Intensity: The intensity level of training is defined as ‘low’, ‘medium’ and ‘high’. In pre-season the focus is still on low intensity work to continue building endurance and in particular increase your aerobic fitness. This is the bedrock of sportive riding – developing heart and lungs so they can efficiently deliver oxygen to your working muscles. At this stage we also introduce some mid intensity work to start developing speed and the ability to sustain that speed.

At mid intensity you're operating just below your anaerobic threshold – the point at which your heart and lungs can no longer keep up with the oxygen your muscles need to function properly. This can be tested scientifically, or you can aim to be working hard enough that conversations are possible but in short sentences only, and you are never getting ‘puffed out’ (start to breathe/blow more rapidly to expel CO2) which is a sign of excessive CO2 production due to anaerobic activity.

Cross training: Cross training is any non-bike exercise and it's useful to ensure that this covers a wide range of muscle groups to keep you in overall good shape. One round-the-world cyclist said that all of his pre-ride training was on core strength, including arms and most of the upper body, because he wanted to avoid strain or injury from so many miles in the saddle. He said he got bike fit once the ride began!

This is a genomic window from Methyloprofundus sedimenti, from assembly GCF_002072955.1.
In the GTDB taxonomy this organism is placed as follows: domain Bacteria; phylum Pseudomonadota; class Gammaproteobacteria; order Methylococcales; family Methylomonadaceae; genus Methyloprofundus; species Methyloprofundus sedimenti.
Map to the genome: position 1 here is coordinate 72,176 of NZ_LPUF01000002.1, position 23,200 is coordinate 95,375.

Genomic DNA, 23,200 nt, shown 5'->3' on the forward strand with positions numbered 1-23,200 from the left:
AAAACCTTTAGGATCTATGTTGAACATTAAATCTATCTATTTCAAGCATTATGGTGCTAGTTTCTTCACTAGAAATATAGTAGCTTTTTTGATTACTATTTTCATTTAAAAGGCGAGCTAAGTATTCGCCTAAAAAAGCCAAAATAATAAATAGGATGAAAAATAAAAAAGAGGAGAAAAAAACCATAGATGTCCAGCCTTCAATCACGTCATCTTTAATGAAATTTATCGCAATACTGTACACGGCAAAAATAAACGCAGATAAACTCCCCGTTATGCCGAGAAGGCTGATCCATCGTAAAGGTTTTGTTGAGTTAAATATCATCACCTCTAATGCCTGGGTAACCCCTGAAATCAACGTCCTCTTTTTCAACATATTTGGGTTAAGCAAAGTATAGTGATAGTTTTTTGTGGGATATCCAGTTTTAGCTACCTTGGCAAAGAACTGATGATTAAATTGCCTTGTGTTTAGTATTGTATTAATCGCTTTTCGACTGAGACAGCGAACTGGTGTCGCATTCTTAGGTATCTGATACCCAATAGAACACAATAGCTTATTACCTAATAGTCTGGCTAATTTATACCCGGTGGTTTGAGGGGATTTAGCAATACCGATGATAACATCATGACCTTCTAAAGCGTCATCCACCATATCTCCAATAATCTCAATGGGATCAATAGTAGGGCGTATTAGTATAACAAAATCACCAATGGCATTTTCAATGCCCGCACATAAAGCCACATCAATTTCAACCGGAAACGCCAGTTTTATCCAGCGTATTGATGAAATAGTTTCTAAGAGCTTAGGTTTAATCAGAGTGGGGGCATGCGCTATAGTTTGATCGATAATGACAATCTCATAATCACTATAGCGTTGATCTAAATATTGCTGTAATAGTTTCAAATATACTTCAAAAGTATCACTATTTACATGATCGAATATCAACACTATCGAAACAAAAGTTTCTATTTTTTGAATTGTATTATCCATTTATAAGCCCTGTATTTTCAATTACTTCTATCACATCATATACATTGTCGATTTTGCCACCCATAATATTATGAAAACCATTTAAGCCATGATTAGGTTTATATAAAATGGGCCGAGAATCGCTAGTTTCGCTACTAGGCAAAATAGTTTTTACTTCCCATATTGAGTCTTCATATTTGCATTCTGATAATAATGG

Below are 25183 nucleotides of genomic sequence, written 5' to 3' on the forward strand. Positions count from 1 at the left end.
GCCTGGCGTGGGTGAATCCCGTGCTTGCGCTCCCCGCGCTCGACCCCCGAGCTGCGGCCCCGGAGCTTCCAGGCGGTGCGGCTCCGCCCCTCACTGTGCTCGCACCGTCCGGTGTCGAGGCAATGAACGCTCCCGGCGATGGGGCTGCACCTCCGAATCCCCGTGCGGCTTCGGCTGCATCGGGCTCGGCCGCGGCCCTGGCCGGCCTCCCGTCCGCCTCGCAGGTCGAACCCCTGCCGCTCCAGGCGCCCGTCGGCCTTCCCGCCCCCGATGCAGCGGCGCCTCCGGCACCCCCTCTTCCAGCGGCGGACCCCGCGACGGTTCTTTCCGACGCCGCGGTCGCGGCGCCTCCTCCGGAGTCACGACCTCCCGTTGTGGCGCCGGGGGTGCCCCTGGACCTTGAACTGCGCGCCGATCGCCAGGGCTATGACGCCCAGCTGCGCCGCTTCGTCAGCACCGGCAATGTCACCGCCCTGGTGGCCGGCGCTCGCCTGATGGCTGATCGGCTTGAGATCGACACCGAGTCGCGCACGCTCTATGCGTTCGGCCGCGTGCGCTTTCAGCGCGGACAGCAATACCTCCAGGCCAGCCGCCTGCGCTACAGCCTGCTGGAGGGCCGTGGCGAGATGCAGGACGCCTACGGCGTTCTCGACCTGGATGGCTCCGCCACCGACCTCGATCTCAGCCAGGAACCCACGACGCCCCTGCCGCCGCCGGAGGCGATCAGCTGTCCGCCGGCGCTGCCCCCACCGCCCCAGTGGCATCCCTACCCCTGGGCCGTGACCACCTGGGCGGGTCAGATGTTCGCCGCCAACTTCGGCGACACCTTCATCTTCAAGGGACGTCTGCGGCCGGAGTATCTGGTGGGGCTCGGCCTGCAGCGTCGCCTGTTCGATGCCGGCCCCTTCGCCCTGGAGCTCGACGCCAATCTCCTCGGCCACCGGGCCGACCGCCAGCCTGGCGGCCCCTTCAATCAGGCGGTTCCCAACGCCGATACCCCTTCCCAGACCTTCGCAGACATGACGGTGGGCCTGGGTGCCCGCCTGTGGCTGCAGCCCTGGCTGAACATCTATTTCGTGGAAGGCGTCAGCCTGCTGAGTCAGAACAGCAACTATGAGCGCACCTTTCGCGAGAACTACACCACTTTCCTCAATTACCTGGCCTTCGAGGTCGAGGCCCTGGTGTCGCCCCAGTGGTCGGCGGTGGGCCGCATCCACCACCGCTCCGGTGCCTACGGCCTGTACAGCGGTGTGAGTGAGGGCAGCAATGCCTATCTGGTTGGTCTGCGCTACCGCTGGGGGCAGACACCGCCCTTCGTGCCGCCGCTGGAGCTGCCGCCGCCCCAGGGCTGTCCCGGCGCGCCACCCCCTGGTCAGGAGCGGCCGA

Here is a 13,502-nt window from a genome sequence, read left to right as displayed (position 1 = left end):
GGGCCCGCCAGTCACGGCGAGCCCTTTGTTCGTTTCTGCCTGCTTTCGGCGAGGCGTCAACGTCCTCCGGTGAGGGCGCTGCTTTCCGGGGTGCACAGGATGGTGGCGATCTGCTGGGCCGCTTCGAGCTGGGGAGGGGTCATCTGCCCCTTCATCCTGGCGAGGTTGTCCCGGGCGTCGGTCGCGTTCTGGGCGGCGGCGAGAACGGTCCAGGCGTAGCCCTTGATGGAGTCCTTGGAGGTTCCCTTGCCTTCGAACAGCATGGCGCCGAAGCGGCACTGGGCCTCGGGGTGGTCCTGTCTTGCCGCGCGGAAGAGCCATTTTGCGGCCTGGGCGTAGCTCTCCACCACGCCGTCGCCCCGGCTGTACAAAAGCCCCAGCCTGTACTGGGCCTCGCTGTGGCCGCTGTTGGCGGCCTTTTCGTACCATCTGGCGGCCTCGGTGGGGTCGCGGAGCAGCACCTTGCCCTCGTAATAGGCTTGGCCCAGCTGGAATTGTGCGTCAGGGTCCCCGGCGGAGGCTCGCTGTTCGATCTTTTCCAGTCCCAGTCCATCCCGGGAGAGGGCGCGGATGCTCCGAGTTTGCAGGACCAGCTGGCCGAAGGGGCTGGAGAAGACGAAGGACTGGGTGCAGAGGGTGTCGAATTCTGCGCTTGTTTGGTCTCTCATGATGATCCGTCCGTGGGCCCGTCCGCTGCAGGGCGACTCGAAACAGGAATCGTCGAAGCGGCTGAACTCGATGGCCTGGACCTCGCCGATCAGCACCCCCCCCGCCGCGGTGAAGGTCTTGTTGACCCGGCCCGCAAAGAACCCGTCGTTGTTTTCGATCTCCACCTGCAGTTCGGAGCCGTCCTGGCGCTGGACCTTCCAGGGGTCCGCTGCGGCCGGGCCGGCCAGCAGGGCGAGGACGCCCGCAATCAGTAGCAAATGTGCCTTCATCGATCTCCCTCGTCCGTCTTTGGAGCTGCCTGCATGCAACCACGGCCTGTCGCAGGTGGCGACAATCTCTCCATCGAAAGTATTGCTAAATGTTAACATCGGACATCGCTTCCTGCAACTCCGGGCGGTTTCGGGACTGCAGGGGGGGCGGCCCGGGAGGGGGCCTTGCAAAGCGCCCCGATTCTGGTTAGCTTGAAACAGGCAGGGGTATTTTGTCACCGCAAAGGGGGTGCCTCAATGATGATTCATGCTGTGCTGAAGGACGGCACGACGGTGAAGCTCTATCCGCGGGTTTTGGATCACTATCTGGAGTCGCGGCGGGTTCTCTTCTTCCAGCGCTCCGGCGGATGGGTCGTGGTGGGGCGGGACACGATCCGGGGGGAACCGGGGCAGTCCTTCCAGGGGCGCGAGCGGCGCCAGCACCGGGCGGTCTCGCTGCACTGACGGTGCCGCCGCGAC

Turbo trainer: Turbo sessions can serve a range of purposes – a standard session is a good low intensity steady ride when the weather is too bad or nights are too dark to go outdoors. Long interval sessions should be about 6-8 minutes at medium intensity followed by an easy spin at low intensity for 4 minutes to recover. With all sessions, aim to maintain a good cadence of 80-100rpm and a smooth, steady cycling rhythm.

Low intensity flexible training: If you have limited time then developing your aerobic system through long workouts is not an option. Instead you need to find one hour a day that you can use effectively to raise your heart rate – it could be a solid hour of rapid walking at lunchtime, a Sunday dog walk, or an extension of your cycle ride home from work. It’s about stealing snippets of time that add up to a real training benefit